But the upside that Brown presents, and I’ve lived it so I know that it’s true, is that shining a light on shame is where the magic lies.
What does that mean? If you’re in the trenches like I have been, please know that other special-needs mamas out there see you, and know how hard you’re working and know that, while you never signed up for it to be so difficult, that you are making a positive difference in your children’s lives. And that you are forgiven for those days when you put your shame ahead of their immediate needs. You, of all people, have nothing to be ashamed of. And in those moments, remember: it's just a feeling.
And if you’re not in the trenches. Wait… before I tell you that, here’s a quick guide: If you’re worried sick that your child’s math teacher isn’t challenging him/her enough, or if your child didn’t make it into the honors level for next year and you just can’t sleep at night about it, or if they have So. Many. Friends… That you can’t invite them all to this awesome party you’re planning and what do you do? I’m going to go out on a limb and say you have it better than you think.
So back to my point. If you’re not in the trenches, you have a very important job. You don’t have to be one of those saints who invites the wild kid over and lies that my child “is just so lovable.” (Although, there are a few of you out there and I will never forget your kindness.) But if you could just try not to look horrified at our worst public meltdowns, that would be amazing. Bonus points for a smile. Because, when I’m driving home from an event that went awry, I remember the facial expressions I encountered. And the looks of shock and disgust hit that shame button like you wouldn’t believe.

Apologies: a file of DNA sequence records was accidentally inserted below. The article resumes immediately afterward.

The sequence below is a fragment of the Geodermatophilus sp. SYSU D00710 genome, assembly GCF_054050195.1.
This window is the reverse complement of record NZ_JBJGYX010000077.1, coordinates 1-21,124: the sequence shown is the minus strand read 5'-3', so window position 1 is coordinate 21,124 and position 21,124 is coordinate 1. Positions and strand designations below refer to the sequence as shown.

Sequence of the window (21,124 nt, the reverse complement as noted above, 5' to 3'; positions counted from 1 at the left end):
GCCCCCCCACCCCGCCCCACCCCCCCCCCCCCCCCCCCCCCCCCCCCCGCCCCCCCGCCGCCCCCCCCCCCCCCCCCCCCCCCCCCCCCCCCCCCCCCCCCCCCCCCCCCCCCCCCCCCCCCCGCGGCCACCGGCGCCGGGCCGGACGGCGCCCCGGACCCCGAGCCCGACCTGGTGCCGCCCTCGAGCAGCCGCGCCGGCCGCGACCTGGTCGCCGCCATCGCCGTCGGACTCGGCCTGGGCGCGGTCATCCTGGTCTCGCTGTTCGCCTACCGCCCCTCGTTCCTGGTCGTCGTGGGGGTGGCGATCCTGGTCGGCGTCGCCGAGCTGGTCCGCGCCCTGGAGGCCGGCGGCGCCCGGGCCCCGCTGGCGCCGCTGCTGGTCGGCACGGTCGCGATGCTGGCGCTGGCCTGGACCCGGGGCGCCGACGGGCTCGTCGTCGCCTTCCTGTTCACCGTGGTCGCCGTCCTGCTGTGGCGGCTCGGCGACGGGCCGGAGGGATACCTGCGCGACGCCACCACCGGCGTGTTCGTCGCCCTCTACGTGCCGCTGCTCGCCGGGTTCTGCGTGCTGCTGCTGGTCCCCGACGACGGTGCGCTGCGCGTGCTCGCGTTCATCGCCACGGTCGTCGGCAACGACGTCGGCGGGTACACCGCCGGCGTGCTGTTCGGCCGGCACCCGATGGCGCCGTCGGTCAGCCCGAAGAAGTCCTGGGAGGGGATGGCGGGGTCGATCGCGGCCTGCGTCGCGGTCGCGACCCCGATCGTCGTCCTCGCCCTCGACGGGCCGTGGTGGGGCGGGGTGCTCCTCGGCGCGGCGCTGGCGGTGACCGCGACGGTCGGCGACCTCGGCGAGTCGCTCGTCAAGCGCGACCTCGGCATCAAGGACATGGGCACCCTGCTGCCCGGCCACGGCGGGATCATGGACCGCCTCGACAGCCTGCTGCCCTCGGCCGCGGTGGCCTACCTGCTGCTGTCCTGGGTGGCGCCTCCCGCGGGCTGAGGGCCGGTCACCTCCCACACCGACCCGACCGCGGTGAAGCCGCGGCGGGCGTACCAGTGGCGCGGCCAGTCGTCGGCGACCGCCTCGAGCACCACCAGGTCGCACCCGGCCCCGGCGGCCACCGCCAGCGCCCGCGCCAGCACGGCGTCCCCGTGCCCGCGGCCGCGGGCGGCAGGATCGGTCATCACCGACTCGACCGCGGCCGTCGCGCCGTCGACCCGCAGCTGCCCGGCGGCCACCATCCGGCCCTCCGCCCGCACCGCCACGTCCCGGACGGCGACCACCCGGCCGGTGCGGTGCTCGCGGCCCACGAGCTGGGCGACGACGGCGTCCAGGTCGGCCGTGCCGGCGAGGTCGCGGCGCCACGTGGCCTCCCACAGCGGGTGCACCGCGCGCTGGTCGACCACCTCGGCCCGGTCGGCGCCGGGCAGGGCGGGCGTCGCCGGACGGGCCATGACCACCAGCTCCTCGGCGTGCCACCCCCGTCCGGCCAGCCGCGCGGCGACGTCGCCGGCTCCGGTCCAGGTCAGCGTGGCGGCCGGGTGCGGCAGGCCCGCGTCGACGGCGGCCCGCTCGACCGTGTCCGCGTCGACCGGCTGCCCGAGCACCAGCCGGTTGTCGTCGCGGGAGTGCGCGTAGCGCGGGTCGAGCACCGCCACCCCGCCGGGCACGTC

I know that it can be tempting or reflexive to create some distance from that mom of the out-of-control kid, who doesn’t even look like she’s trying. I understand that we’ll never top some people’s lists of possible new friends.
I was guilty of that myself, back when I had two little girls who listened. I think I rationalized that if I seemed okay with bad behavior, I’d be condoning anarchy. But now I know I have the power to hold another mom up. A mom who may be close to the edge that day.
I cringe at the memory of turning away from vulnerable moms and pretending I didn’t see them. I cringe at all the yelling I did to avoid feeling shame. No apology to my children can undo that.
So when it comes to being a little more open to what you’re seeing, remember that if you’re not doing it for the mom, then do it for the child. And if not for the child, do it for yourself and your kids, because I guarantee that practicing that will help you recover the next time you’re overcome by the unavoidable grip of shame.
Heather McBride is a partner in The Pickup Line newsletter, a daily newsletter for moms delivered while they have a few free moments on line at school and sports pickup. Check it out at www.thepickupline.net.